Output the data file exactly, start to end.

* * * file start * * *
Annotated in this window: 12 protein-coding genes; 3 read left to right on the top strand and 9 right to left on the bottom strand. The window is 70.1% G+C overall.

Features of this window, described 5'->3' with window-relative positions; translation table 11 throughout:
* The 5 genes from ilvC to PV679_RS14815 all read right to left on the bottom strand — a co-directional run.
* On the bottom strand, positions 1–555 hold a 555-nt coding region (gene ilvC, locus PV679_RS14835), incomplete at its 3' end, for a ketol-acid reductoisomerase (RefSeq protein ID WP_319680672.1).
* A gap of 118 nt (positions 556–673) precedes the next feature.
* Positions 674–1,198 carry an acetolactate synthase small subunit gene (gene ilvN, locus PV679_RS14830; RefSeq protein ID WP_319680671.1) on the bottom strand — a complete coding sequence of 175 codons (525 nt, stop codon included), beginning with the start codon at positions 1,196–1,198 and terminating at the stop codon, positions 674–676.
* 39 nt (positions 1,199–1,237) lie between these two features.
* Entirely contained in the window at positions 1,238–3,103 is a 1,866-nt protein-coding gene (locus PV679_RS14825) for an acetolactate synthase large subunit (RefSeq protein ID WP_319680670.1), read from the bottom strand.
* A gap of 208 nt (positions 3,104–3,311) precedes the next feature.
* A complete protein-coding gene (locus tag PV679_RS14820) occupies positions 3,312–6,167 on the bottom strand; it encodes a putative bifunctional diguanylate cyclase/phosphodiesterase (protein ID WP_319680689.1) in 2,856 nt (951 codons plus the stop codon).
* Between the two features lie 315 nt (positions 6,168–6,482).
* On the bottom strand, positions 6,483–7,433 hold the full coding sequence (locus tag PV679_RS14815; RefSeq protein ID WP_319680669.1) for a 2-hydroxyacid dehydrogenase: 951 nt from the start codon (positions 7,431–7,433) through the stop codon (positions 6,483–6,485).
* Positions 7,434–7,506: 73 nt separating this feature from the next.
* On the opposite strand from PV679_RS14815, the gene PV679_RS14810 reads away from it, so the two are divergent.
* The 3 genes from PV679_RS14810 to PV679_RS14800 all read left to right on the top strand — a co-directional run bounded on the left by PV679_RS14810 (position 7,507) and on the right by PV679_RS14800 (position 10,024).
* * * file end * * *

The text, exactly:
Annotated in this window: 12 protein-coding genes; 3 read left to right on the top strand and 9 right to left on the bottom strand. The window is 70.1% G+C overall.

Features of this window, described 5'->3' with window-relative positions; translation table 11 throughout:
* The 5 genes from ilvC to PV679_RS14815 all read right to left on the bottom strand — a co-directional run.
* On the bottom strand, positions 1–555 hold a 555-nt coding region (gene ilvC, locus PV679_RS14835), incomplete at its 3' end, for a ketol-acid reductoisomerase (RefSeq protein ID WP_319680672.1).
* A gap of 118 nt (positions 556–673) precedes the next feature.
* Positions 674–1,198 carry an acetolactate synthase small subunit gene (gene ilvN, locus PV679_RS14830; RefSeq protein ID WP_319680671.1) on the bottom strand — a complete coding sequence of 175 codons (525 nt, stop codon included), beginning with the start codon at positions 1,196–1,198 and terminating at the stop codon, positions 674–676.
* 39 nt (positions 1,199–1,237) lie between these two features.
* Entirely contained in the window at positions 1,238–3,103 is a 1,866-nt protein-coding gene (locus PV679_RS14825) for an acetolactate synthase large subunit (RefSeq protein ID WP_319680670.1), read from the bottom strand.
* A gap of 208 nt (positions 3,104–3,311) precedes the next feature.
* A complete protein-coding gene (locus tag PV679_RS14820) occupies positions 3,312–6,167 on the bottom strand; it encodes a putative bifunctional diguanylate cyclase/phosphodiesterase (protein ID WP_319680689.1) in 2,856 nt (951 codons plus the stop codon).
* Between the two features lie 315 nt (positions 6,168–6,482).
* On the bottom strand, positions 6,483–7,433 hold the full coding sequence (locus tag PV679_RS14815; RefSeq protein ID WP_319680669.1) for a 2-hydroxyacid dehydrogenase: 951 nt from the start codon (positions 7,431–7,433) through the stop codon (positions 6,483–6,485).
* Positions 7,434–7,506: 73 nt separating this feature from the next.
* On the opposite strand from PV679_RS14815, the gene PV679_RS14810 reads away from it, so the two are divergent.
* The 3 genes from PV679_RS14810 to PV679_RS14800 all read left to right on the top strand — a co-directional run bounded on the left by PV679_RS14810 (position 7,507) and on the right by PV679_RS14800 (position 10,024).